The Black Veil Analysis

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In a small, close-knit community, townspeople often watch one another. Most of the people know each other, and can recognize a neighbor with ease. When one purposely masks their face, they are denying their neighbors the ability to easily know who they are. The townspeople of Milford were shocked when Reverend Mr. Hooper made his way to church one Sunday morning with a black veil shielding most of his face, leaving only his mouth and chin visible. By doing this, Mr. Hooper is denying the townspeople the ability to see his face and forcing them to focus only on what he is saying. As time goes on, the veil forces them to reflect on what it might mean, and what their own veils might be hiding. On the day that Mr. Hooper debuted the black veil, he was to give a Sunday sermon in place of the town’s usual pastor, who had been called away to attend a funeral in his hometown. The topic of Mr. Hooper’s sermon that day was about how people tend to hide their sins from each other, but that God can see even what is concealed. At first, the veil seems relevant, a performance art piece to add drama and dread to the topic of the day’s sermon. But as time…show more content…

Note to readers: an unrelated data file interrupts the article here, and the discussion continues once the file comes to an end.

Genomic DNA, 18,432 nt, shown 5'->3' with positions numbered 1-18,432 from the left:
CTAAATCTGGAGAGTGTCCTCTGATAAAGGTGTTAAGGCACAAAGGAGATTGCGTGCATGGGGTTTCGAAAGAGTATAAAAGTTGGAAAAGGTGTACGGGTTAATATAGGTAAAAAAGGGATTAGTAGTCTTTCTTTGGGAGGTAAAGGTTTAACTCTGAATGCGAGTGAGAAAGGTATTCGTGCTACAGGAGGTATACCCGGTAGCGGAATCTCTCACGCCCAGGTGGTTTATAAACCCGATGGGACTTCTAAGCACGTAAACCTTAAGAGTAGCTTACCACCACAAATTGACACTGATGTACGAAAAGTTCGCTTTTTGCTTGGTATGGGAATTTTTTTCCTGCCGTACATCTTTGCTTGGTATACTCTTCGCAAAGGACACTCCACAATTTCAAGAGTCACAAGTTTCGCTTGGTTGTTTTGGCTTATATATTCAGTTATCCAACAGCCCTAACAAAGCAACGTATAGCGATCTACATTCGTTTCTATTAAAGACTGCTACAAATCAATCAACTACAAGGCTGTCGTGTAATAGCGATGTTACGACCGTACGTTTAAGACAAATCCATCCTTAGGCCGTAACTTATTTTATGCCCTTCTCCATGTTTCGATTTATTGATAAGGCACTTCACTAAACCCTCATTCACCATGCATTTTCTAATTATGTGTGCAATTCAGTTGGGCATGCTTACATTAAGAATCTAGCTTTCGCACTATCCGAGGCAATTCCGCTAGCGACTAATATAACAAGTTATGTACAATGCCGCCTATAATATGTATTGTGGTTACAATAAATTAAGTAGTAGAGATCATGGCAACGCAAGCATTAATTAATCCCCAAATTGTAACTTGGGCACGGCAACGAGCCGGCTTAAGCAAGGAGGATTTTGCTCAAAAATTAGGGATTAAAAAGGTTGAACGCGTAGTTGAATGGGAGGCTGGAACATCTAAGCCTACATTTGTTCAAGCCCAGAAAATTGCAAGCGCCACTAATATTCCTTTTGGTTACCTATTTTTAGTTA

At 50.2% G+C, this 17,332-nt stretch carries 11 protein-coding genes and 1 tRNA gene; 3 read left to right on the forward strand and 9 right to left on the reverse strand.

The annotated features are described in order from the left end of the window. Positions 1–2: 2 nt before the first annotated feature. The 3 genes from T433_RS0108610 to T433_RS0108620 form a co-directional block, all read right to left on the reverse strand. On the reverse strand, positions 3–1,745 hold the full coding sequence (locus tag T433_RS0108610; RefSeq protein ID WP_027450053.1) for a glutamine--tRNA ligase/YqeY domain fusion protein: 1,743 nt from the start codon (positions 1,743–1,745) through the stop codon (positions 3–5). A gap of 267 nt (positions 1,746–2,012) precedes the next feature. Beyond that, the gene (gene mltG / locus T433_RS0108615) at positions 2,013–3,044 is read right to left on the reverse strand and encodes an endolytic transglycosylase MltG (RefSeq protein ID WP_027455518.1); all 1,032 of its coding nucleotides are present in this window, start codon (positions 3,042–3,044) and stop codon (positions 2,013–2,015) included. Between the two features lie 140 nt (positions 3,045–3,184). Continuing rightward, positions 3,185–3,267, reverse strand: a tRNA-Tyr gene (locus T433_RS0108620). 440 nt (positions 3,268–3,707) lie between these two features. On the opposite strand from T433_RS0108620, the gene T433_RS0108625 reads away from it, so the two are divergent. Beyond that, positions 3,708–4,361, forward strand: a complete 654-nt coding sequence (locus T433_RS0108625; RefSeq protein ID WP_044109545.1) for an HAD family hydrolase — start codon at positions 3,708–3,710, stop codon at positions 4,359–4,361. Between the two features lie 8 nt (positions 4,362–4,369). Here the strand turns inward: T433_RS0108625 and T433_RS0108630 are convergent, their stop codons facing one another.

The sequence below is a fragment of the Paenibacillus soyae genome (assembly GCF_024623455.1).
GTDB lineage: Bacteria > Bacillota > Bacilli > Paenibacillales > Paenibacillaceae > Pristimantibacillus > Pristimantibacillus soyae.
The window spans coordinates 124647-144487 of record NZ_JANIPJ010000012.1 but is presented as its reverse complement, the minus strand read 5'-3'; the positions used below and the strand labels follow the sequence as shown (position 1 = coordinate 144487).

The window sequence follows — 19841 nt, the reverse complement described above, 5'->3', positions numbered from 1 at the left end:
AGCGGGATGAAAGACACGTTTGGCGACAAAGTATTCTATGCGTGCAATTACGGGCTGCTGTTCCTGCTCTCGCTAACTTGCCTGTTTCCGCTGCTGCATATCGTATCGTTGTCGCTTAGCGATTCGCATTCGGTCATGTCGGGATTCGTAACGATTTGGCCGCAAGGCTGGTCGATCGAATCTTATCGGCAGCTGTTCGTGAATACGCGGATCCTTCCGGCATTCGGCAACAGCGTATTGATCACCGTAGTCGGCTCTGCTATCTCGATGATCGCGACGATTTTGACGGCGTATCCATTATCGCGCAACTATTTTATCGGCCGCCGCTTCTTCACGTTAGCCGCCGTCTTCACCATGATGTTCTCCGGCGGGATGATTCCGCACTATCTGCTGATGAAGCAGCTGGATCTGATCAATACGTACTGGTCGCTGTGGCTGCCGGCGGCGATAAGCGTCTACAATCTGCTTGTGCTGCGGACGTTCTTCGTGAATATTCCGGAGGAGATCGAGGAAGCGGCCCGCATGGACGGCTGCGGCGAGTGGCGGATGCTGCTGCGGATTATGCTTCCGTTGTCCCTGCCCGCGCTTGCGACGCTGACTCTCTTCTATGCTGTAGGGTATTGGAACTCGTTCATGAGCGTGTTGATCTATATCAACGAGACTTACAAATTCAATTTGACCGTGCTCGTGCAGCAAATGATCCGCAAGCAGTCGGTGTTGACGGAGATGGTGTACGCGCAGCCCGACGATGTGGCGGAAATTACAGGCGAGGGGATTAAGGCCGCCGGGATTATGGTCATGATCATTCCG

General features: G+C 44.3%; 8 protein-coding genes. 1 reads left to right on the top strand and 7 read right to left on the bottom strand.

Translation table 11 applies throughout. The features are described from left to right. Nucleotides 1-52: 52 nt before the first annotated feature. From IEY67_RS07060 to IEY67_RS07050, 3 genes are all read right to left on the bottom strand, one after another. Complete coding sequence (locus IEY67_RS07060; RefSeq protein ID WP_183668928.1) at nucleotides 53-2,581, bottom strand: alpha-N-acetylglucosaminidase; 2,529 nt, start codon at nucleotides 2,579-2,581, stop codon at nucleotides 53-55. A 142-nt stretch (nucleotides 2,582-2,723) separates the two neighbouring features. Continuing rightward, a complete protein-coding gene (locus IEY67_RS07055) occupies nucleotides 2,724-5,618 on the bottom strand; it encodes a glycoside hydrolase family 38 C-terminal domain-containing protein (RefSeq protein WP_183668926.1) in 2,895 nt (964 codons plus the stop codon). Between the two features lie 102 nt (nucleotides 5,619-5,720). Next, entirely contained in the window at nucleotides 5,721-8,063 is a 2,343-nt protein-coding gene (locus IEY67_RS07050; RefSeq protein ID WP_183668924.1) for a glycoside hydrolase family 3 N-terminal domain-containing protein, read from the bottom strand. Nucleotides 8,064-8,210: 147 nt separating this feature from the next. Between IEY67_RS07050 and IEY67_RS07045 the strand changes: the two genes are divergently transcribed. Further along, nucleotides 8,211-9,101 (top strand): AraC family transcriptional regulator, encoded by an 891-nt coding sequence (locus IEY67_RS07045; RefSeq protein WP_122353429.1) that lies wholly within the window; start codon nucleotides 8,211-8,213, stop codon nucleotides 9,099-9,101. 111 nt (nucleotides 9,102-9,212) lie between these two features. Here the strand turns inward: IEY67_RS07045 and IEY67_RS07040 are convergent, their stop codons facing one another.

No human is safe from the temptation of sin, or the judgement of God. When asked for one final time, as Mr. Hooper lay on his deathbed, why he wore the veil for so long, Mr. Hooper replies that he sees a black veil on everyone’s face. He believes that everyone lives their lives in a state of sin, and that the veil is a vain attempt to hide sins from each other. By physically representing this belief onto his own face, Mr. Hooper became a powerful figure within the community. The veil struck fear into the congregation, with people’s own sins being reflected onto him. Speaking to Mr. Hooper and looking into the black veil felt like confession, as if the veil helped Mr. Hooper see into the souls of sinners, revealing what they hide from their closest
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